The world’s housing downturn is gathering momentum, according to the latest world-wide survey of house price indices prepared by the Global Property Guide.
During 2011, house prices fell in 22 countries, of the 35 countries for which Q4 house price statistics are available, and rose in only 13 countries.
Similarly, 21 housing markets performed worse during 2011 than last year, while only 14 countries performed better.
The figures for the 4th quarter of 2011 are somewhat worrying, with quarterly price rises in only 10 countries, but price falls in 25 countries. On the other hand, the apparent trend towards recovery in the US is positive.
|Source: Various series, data descriptions and sources here|
The slow pace of the global economic recovery, strengthening sovereign debt concerns, weak consumer confidence and high unemployment all continue to weigh on residential property markets.
The Global Property Guide’s statistical presentation uses price-changes after inflation, giving a more realistic picture than the more upbeat nominal figures usually preferred by real estate agents.
India and Brazil: world’s strongest housing markets
India and Brazil seem unstoppable, and remain the best performing housing markets in the world.
|Source: Various series, data descriptions and sources here|
In 2011, house prices in Delhi soared 25.26%, with a rise of 6.62% during the latest quarter. Yet demand is still expected to pick up, because the Reserve Bank of India (RBI), in its Q3 review of Macroeconomic and Monetary Developments, signaled a pause in monetary policy tightening, in order to fuel economic growth.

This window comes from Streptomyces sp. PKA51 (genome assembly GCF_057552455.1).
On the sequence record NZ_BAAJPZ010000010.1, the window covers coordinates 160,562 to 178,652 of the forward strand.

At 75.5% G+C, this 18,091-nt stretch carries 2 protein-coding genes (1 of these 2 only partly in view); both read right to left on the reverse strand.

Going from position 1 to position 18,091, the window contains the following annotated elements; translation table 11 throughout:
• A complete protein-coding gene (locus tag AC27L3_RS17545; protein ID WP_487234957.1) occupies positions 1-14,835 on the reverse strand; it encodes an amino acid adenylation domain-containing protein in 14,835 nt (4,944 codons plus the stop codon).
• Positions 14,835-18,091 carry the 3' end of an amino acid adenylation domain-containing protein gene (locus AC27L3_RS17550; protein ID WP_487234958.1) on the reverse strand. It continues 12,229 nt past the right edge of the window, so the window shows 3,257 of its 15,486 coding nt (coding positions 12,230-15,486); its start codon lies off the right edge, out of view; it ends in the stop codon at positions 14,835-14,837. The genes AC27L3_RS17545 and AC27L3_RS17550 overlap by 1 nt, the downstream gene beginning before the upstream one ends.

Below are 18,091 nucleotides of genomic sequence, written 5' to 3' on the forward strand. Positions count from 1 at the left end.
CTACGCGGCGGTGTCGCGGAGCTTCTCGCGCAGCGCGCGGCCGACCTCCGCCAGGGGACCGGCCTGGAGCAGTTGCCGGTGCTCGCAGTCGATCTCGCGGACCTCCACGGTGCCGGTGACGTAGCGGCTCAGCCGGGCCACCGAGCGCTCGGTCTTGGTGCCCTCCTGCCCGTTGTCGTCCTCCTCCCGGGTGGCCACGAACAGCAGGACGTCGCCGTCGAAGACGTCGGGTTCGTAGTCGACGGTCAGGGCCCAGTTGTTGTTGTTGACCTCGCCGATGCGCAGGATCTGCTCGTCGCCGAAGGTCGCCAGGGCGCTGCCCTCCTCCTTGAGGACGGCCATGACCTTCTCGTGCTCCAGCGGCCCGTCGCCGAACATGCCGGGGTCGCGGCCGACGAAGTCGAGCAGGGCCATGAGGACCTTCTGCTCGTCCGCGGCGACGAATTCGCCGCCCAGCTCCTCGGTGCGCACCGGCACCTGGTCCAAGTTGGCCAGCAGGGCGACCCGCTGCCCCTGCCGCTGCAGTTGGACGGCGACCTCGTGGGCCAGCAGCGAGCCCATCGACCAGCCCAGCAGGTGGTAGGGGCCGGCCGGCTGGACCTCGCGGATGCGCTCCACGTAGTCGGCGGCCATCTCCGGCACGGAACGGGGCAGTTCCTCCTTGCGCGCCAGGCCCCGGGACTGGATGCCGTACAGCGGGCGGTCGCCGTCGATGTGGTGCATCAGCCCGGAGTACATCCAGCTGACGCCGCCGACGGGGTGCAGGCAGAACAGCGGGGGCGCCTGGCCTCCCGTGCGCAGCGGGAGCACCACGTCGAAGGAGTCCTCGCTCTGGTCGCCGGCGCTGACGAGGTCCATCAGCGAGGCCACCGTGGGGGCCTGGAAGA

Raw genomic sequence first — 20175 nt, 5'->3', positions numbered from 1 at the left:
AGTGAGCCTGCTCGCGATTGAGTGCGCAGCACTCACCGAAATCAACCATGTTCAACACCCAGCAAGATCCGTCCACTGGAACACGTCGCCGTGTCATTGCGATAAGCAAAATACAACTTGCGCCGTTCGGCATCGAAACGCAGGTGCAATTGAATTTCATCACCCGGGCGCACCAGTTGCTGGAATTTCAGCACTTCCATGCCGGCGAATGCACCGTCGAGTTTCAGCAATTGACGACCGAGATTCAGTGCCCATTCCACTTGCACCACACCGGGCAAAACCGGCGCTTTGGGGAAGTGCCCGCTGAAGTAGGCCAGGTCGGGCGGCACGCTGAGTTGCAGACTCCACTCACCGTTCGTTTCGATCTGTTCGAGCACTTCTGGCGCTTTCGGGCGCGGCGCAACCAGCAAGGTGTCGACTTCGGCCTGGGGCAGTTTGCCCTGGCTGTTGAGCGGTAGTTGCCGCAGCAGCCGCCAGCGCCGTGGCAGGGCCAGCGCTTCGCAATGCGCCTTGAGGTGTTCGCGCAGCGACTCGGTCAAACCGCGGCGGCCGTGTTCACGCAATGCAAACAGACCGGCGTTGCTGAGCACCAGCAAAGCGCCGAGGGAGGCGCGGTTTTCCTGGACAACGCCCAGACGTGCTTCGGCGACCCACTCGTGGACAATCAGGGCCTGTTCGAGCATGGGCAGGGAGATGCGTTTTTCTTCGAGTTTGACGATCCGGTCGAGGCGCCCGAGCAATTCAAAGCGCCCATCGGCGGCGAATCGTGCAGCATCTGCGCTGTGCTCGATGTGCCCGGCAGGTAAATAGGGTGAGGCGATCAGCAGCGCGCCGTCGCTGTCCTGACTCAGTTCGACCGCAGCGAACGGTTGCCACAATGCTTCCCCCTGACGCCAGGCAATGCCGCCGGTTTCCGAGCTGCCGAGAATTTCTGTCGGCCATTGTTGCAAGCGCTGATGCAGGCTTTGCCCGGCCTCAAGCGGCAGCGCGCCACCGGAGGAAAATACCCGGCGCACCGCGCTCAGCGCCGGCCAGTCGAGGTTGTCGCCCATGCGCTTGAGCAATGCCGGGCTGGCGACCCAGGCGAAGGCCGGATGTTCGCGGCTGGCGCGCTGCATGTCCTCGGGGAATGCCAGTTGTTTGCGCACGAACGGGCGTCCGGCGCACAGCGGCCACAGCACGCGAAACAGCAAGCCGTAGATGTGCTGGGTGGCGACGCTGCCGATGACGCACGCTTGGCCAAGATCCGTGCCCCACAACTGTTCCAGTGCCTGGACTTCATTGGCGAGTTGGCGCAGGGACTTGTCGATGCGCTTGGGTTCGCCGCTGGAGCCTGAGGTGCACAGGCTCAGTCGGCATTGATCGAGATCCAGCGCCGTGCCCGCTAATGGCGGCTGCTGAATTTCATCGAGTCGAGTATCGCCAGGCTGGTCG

The world’s second strongest house price rise occurred in Sao Paulo, Brazil, where house prices surged by 19.79% in 2011. Good weather, relatively inexpensive cost of living and strong capital appreciation are some of the reasons why Brazil is seen as a good choice for property investment. During the 4th quarter, house prices rose by 3.93%.
European housing markets still heading down
Most countries whose housing markets experienced accelerated downturns in 2011 are located in Europe, including Finland (-2.22% down in 2011), United Kingdom (-3.39%), Sweden (-5.29%), Netherlands (-5.77%), Slovak Republic (-6.88%), Portugal (-7.78%), Spain (-9.27%), Athens, Greece (-10.43%), and Warsaw, Poland (-10.55%).
Unhappy Ireland still holds the title of ‘world’s weakest housing market’, with house prices plummeting by 18.08% in 2011. With low transactions, constrained mortgage lending, and an uncertain economic environment, Irish house prices are likely to continue falling in 2012.
However, several European countries actually enjoyed house price rises in 2011. The highest house price climb in Europe was in Tallinn, Estonia, whose property market has been recovering since the second half of 2010. Over the past twelve months, house prices in Tallinn rose 8.36%.
Housing markets in the Ukraine and Iceland finally bounced back in the final quarter of 2011. In Kiev, apartment prices climbed by 5.29% (in nominal terms) from a year earlier, after falling 9.47% the previous year. Likewise, house prices in Iceland rose 1.84% year-on-year, after falling 4.18% the previous year.